Companies with a clear purpose, a strong culture and a powerful mission, who also value their employees will stand the test of time. Creating an environment where people can thrive is equally important.
What advice would you offer to employers who want to future-proof their organizations?
Embrace change, be flexible and use the evolving landscape of how workers work as a competitive advantage. Meet employees where they are and accept that the future of the workplace is going to look different than it did two, three or five years ago. Excel at recruiting to keep up with the rate of change that is happening now and will continue to happen. Accepting and understanding that evolution will allow for retaining and attracting top talent in the coming years.
We simultaneously joined a global experiment together last year called “Working From Home.” How will this experience influence the future of work?
The work-from-home experience allows us to have access to broader talent pools. It creates an opportunity to work differently and to embrace new technologies.
What is your greatest source of optimism about the future of work?
The talent in our country and our world continues to motivate me. Technology and education keep driving us to new innovation. As kids keep getting smarter, they will eventually give us a larger and more talented pool of prospective employees in the future.
Our collective mental health and wellbeing are now considered collateral as we consider the future of work. What innovative strategies do you see employers offering to help improve and optimize their employee’s mental health and wellbeing?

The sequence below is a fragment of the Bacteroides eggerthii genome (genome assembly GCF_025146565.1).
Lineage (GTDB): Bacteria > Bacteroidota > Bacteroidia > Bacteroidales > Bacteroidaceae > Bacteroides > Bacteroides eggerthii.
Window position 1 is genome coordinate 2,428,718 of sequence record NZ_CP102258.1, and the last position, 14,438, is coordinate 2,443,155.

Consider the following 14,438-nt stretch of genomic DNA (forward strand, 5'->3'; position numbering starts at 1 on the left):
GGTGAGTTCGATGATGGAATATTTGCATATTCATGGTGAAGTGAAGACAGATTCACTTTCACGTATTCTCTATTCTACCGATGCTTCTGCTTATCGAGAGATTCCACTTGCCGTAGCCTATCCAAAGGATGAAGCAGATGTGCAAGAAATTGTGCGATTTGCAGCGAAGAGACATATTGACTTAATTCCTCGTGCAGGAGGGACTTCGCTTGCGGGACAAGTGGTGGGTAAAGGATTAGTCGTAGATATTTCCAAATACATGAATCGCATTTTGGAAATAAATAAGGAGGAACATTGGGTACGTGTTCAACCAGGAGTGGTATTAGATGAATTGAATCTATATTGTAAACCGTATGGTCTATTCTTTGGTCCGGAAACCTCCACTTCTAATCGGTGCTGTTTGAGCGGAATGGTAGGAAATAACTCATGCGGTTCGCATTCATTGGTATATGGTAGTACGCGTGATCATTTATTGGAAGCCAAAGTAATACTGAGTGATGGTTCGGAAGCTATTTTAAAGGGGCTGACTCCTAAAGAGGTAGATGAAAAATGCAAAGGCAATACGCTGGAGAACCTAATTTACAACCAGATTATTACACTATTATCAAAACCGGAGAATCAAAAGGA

The employer’s role is to be open and flexible to different opportunities and programs to better support an employee’s wellbeing and mental health. We should be encouraging and embracing new programs that prioritize our employees’ health, including their mental health.
It seems like there’s a new headline every day. ‘The Great Resignation’. ‘The Great Reconfiguration’. And now the ‘Great Reevaluation’. What are the most important messages leaders need to hear from these headlines? How do company cultures need to evolve?
The Great Resignation and other similar headlines offer leaders the opportunity to embrace change, be flexible and understand that your workforce is going to continually be different so it’s best to prepare by staying one step ahead.
Let’s get more specific. What are your “Top 5 Trends To Track In the Future of Work?”